Decided on August 09,2010



- (1.) BEING aggrieved by and dissatisfied with the order passed by Consumer Disputes Redressal Forum, Vadodara in Consumer Case No. 355 of 2004 on 28.4.2009, the appellants i.e. the original opponents have preferred this appeal on the grounds as stated in the appeal memo. The appellants are original opponents and the respondents are original complainants and they are referred as such they are referred to in their original nomenclature for the sake of convenience.
(2.) THE short facts of the case are that the complainants had been insured by the opponents in the year 2000 and their policy had been regularly renewed thereafter. During the subsistence of the policy, complainant's wife (i.e. insured for short) had sudden chest pain. She had gone to Dr. Tripathi, who had referred her to Dr. Virendra Chauhan. Thereafter, the insured was admitted in U.N. Institute of Cardiology, Ahmedabad on 6.6.2002 and she was discharged on 13.6.2002 after some medical tests. Then, thereafter insured was admitted in Krishna Institute (Heart) Yogeshwar Health Care Ltd., where she was operated upon for heart valve. The complainant had preferred medical claim but the same was repudiated on the basis of exclusion Clause No. 4.1 of the policy learned Forum came to conclusion that the opponents - insurers have failed to prove that the insured had been suffering from the pre -existing disease and, therefore, the exclusion clause No. 4.1 was not applicable. It is the say of the appellants that learned Forum has erred in holding that the burden of proving pre -existing disease was on the insurer and that the Forum ought to have concluded on facts that the exclusion Clause No. 4.1 was applicable.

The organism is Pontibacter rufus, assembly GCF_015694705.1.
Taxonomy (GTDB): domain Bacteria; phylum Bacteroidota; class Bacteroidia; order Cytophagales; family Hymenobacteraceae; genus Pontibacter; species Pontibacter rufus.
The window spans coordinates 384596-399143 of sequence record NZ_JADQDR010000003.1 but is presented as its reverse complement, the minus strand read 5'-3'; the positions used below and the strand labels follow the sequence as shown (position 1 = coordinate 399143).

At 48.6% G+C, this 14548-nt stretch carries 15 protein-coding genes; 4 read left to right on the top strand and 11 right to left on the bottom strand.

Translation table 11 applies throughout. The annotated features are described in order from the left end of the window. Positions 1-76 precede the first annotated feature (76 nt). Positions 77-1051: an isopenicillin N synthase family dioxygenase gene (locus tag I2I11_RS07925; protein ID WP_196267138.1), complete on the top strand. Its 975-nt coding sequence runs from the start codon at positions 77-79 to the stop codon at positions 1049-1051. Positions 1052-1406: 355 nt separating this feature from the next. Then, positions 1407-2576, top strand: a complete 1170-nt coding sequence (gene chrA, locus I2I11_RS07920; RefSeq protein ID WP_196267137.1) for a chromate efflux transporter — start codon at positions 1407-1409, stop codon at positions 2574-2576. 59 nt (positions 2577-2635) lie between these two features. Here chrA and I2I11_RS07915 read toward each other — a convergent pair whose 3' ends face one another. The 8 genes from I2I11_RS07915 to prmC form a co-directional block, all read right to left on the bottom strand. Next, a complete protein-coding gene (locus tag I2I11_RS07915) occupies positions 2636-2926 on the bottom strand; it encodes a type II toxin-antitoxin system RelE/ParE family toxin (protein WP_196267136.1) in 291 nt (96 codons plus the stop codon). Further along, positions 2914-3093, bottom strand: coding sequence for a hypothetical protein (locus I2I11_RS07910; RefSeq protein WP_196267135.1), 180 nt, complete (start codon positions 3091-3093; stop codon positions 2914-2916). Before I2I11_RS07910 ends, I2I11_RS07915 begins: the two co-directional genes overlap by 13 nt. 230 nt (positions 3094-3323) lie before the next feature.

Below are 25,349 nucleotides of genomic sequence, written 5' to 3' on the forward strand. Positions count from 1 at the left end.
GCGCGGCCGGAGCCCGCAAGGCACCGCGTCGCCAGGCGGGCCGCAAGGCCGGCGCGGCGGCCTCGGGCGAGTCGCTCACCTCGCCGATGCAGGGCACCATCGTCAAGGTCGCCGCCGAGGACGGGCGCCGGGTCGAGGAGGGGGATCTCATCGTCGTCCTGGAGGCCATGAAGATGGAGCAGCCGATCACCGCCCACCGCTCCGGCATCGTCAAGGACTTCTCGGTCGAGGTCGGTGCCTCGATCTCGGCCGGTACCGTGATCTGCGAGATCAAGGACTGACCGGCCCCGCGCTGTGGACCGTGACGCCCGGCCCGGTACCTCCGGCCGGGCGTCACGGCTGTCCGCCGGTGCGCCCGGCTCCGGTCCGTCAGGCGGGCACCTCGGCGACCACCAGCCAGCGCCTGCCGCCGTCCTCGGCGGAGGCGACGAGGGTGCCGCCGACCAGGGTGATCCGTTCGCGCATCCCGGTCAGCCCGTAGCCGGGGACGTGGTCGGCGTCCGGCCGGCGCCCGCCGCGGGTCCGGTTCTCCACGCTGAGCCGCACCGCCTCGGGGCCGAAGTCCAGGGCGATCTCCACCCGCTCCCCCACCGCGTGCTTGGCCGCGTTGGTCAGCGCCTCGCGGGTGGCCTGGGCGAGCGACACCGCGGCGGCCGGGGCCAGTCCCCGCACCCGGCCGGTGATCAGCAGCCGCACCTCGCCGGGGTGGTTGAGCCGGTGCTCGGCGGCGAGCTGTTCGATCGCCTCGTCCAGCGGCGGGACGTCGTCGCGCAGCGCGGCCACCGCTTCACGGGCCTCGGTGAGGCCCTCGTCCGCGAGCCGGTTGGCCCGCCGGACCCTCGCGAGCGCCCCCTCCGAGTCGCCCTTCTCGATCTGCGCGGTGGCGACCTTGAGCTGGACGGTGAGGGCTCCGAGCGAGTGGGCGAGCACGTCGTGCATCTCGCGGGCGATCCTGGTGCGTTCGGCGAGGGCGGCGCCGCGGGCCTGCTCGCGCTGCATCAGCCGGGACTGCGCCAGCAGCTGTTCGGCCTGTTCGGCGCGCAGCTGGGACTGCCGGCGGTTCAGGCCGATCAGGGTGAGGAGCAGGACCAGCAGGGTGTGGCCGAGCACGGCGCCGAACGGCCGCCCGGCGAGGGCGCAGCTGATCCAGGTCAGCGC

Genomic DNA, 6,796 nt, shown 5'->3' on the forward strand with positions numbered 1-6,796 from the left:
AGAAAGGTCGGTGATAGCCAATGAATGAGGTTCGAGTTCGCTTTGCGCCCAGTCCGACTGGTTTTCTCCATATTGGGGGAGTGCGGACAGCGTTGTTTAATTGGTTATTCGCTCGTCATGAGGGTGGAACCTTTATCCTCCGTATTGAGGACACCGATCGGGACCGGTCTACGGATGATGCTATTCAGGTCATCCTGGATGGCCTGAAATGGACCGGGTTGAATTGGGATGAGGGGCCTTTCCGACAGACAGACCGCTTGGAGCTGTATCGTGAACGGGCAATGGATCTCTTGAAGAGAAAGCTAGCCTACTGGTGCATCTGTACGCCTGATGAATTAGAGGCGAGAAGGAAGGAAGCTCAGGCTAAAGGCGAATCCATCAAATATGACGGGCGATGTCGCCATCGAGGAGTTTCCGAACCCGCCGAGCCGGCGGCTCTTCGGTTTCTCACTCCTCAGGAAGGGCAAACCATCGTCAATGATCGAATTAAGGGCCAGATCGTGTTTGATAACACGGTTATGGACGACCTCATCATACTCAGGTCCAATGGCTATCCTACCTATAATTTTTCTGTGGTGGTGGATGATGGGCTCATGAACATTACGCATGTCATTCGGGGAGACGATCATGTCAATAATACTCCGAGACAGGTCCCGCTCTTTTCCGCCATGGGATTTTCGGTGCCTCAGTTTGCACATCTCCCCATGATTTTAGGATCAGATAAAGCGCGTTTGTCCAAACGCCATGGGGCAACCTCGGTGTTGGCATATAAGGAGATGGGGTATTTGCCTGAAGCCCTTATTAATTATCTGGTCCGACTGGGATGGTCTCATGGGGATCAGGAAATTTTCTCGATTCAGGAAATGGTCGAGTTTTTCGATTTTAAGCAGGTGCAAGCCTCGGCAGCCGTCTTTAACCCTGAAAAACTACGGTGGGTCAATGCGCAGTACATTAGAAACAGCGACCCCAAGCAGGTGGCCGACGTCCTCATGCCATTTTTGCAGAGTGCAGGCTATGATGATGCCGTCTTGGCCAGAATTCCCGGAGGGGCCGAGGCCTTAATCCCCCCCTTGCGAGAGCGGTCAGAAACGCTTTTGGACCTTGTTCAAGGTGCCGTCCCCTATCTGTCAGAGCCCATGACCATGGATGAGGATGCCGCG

(3.) AS far as legal position is concerned Section 17(2) of the Contract Act defines fraud which means and includes the active concealment of a fact by one having knowledge or belief of the fact. Active concealment as per this provision will mean only deliberate concealment of the fact which should be false to the knowledge of the person concealing the fact. In other words when a person knows and wilfully concealing the same, he can be said to have committed fraud by active concealment But if a person on whom fraud is committed is in a position to discover the truth by due diligence, in that case, there cannot be any case of fraud. The burden of proving fraud is only on the party who alleges or pleads fraud. A conclusion of fraud cannot be based on mere speculation or surmises. There will be some positive material on record to draw a conclusion of fraud For repudiating an insurance claim, it is not sufficient for insurer to say that the statement made by the insured regarding his health in proposal for insurance was inaccurate or false. It is required to be established that the statement was on a material matter or suppressed facts which was material to disclose and that it was made fraudulently. Following aspects are to be established by insurer to prove or bring home the fraud by active concealment: (i) that the statement was on a material matter or suppressed facts which was material to disclose and; (ii) that the policy holder knew at the time of making the statement that it was false or that it suppressed the facts which it was material to disclose. In the case of fraudulent suppression of material facts, onus probandi rests heavily on the party alleging fraud. The exclusion clause for not disclosing material facts or pre -existing disease is based on principal of active concealment as contemplated by Section 17(2) of the Contract Act.;

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